Archive for the ‘Politics’ Category

Hispanic voters — more of them, better educated

Tuesday, March 24th, 2020

Hispanics underperform in national elections.  But there are more of them, and they appear to be better educated then in a past

Nearly a million more Hispanics Americans turn 18 every year. That’s roughly an annual increase of 3% of Hispanic eligible voters, vs. an absolute decline in white eligible voters. In 2018, Hispanic Americans made up 12.5% of eligible voters nationwide (28.8 million). They make up 30% and 29.8% of eligible voters in California and Texas, respectively, and almost 1 in 4 eligible voters in Arizona.

Many Hispanic eligible voters are immigrants. But the share that are born in the U.S, which was 73% in 2010, grew to 79% in 2018.

But Hispanics are poor in registering to vote: only 57% of Hispanic eligible voters registered to vote in 2012. Voters / total eligible is about 55% for whites, 40% for Hispanics. Much of this can be explained by whites being older and with more formal education..Both are associated with higher voting reates. U,S. born Hispanics have much higher educational attainment than immigrant Hispanics,

From The New American Economy, Power of the Purse: The Contributions of Hispanic Americans

Also go to Pew Research here.

Why don’t people register to vote? Go here.

 

 

 

Sanders’ ambivalence on immigration

Tuesday, March 3rd, 2020

Bernie Sander’s position on immigration reflects a deep skepticism about globalization. He has taken positions to support the legal and economic protections of low wage immigrants, is squarely in favor of granting unauthorized workers citizenship status “within five years,” and supporting family reunification-related immigration But (per his website) he takes no position on immigration of skilled workers and guest worker programs. And he opposed NAFTA, which led to more integration of the Mexican and American economies including their workforces.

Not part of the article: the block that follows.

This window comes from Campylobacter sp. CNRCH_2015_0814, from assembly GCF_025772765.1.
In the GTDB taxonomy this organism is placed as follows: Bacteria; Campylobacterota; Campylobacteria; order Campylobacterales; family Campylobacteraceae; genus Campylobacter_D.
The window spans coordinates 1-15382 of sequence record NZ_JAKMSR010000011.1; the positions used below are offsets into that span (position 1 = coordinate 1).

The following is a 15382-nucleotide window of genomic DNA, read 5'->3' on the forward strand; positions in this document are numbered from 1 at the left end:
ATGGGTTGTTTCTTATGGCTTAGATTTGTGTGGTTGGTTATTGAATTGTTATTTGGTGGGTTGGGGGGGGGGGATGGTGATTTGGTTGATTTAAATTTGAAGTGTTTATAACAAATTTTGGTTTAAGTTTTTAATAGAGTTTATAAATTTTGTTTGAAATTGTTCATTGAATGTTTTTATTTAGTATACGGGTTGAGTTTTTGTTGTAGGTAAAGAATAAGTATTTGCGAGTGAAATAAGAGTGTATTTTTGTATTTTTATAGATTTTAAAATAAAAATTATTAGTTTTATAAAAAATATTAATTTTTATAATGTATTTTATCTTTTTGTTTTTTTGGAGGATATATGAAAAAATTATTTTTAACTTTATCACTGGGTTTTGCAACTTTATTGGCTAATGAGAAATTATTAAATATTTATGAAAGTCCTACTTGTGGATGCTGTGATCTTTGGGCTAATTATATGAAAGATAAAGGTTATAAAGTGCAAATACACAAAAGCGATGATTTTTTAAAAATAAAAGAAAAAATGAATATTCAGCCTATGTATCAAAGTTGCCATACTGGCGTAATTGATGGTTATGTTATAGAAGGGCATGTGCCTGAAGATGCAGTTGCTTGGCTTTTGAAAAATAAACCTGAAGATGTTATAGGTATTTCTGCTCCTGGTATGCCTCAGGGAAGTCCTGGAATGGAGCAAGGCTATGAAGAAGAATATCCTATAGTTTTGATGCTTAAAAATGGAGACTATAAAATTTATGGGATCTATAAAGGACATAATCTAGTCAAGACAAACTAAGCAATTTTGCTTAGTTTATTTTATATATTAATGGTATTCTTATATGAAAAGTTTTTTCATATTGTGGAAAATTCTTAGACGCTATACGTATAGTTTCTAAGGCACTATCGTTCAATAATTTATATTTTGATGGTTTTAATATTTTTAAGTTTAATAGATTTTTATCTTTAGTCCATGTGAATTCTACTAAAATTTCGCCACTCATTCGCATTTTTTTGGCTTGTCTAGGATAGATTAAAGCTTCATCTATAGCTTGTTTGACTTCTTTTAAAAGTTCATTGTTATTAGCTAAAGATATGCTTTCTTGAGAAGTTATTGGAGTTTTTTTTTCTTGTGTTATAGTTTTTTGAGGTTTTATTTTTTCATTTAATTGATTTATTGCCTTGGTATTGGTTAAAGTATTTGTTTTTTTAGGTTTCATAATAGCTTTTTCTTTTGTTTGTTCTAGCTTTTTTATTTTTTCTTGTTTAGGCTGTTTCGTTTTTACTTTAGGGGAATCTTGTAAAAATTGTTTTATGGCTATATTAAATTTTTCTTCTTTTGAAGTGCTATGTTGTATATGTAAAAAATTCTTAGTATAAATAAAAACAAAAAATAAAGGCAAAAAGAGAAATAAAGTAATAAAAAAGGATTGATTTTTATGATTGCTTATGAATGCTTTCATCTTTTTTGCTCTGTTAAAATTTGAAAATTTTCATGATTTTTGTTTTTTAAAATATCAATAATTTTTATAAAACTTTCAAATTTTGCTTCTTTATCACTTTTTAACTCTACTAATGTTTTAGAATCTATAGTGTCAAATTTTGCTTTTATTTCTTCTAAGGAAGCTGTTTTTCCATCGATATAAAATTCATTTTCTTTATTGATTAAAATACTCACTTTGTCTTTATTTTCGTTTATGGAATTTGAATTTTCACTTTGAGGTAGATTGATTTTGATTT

If president, I expect that he will attempt to reverse all of Trump’s executive orders but also take the position that immigrants take jobs from Americans.

His historical record on immigration reflects the ambiguous position of Democrats on immigration. Unions until the 2000s often were opposed to immigration that appeared to compete with Americans for jobs. Democrats became increasingly more supportive of immigration. After 2010, Democrat turned. much more positive than Republicans about immigration (prior post here).

He voted against 2007 immigration bill, even though it promised legal status for unauthorized immigrants. The failure of passage resulted in the almost complete breakdown in bipartisan approach to immigration and to the extensive use of executive orders by Obama and then Trump to make immigration reform without Congressional approval. His vote supports the notion that Sander is not one to work toward compromise on difficult issues.

The bill was the last serious effort for some kind of comprehensive immigration reform, and compromise between the goal of normalization of status and enforcement. Supporters included Senator Kennedy and the senate Dem and Rep leadership. (An analysis of the bill is here.)

Vox writes that “Sanders broke with prominent Democrats to oppose a key comprehensive immigration reform bill in 2007 that would have provided a path to citizenship for millions of unauthorized immigrants living in the US. He opposed measures to increase the number of guest workers and offer green cards to citizens of countries with low levels of immigration. And he once voted for an amendment supporting a group of vigilantes that sought to take immigration enforcement into their own hands along the border (though he has since disavowed the group.)”

Sanders’ success with Latino voters in Nevada

Sunday, February 23rd, 2020

Vermont Sen. Bernie Sanders was trouncing other candidates with Latino and Hispanic caucus-goers in Nevada, according to NBC News entrance polling results that showed him with 53% of the vote with that demographic in the seven-person race. (From USA Today)

Latinos are the fastest growing group of eligible voters in the country, increasing at about 3% a year. 63% of 2020 Latino caucus-goers said in entrance polls they were attending their first caucuses.

The entrance polls showed former Vice President Joe Biden at 16% of the Latino and Hispanic vote, former South Bend, Indiana Mayor Pete Buttigieg at 9%, billionaire activist Tom Steyer with 8% and Massachusetts Sen. Elizabeth Warren with 7%.

Overall, Sanders leads among nonwhite voters as well. Nevada, the third state to vote, is the first with a significant minority population. About three in 10 Nevadans are Latinos, 10% of the population is black, and 10% is Asian American and Pacific Islander.

Vox said that Alexandra Ocasio-Cortez calls him “Tio Bernie.” His Latino support is grounded in policies that appeal to Latino voters: immigration, health care, and the economy. His immigration plan, which he has framed in the context of his signature issue of worker solidarity, is arguably the most progressive of the Democratic fiel